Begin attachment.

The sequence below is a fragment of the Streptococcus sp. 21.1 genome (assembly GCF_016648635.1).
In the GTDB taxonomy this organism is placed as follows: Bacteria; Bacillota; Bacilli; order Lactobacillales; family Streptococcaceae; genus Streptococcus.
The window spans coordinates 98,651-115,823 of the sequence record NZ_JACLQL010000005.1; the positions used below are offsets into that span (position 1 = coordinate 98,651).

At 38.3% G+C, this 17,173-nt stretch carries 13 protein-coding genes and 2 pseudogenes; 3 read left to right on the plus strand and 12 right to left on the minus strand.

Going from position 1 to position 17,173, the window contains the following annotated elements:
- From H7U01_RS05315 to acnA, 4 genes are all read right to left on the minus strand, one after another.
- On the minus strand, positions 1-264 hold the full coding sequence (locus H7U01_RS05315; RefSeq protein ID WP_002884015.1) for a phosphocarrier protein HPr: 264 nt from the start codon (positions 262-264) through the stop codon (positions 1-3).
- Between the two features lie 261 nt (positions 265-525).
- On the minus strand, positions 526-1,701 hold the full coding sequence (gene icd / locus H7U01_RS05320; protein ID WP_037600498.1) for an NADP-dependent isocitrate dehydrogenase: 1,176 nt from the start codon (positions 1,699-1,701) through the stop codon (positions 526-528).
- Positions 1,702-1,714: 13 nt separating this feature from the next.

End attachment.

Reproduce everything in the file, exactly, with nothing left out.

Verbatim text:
The sequence below is a fragment of the Streptococcus sp. 21.1 genome (assembly GCF_016648635.1).
In the GTDB taxonomy this organism is placed as follows: Bacteria; Bacillota; Bacilli; order Lactobacillales; family Streptococcaceae; genus Streptococcus.
The window spans coordinates 98,651-115,823 of the sequence record NZ_JACLQL010000005.1; the positions used below are offsets into that span (position 1 = coordinate 98,651).

At 38.3% G+C, this 17,173-nt stretch carries 13 protein-coding genes and 2 pseudogenes; 3 read left to right on the plus strand and 12 right to left on the minus strand.

Going from position 1 to position 17,173, the window contains the following annotated elements:
- From H7U01_RS05315 to acnA, 4 genes are all read right to left on the minus strand, one after another.
- On the minus strand, positions 1-264 hold the full coding sequence (locus H7U01_RS05315; RefSeq protein ID WP_002884015.1) for a phosphocarrier protein HPr: 264 nt from the start codon (positions 262-264) through the stop codon (positions 1-3).
- Between the two features lie 261 nt (positions 265-525).
- On the minus strand, positions 526-1,701 hold the full coding sequence (gene icd / locus H7U01_RS05320; protein ID WP_037600498.1) for an NADP-dependent isocitrate dehydrogenase: 1,176 nt from the start codon (positions 1,699-1,701) through the stop codon (positions 526-528).
- Positions 1,702-1,714: 13 nt separating this feature from the next.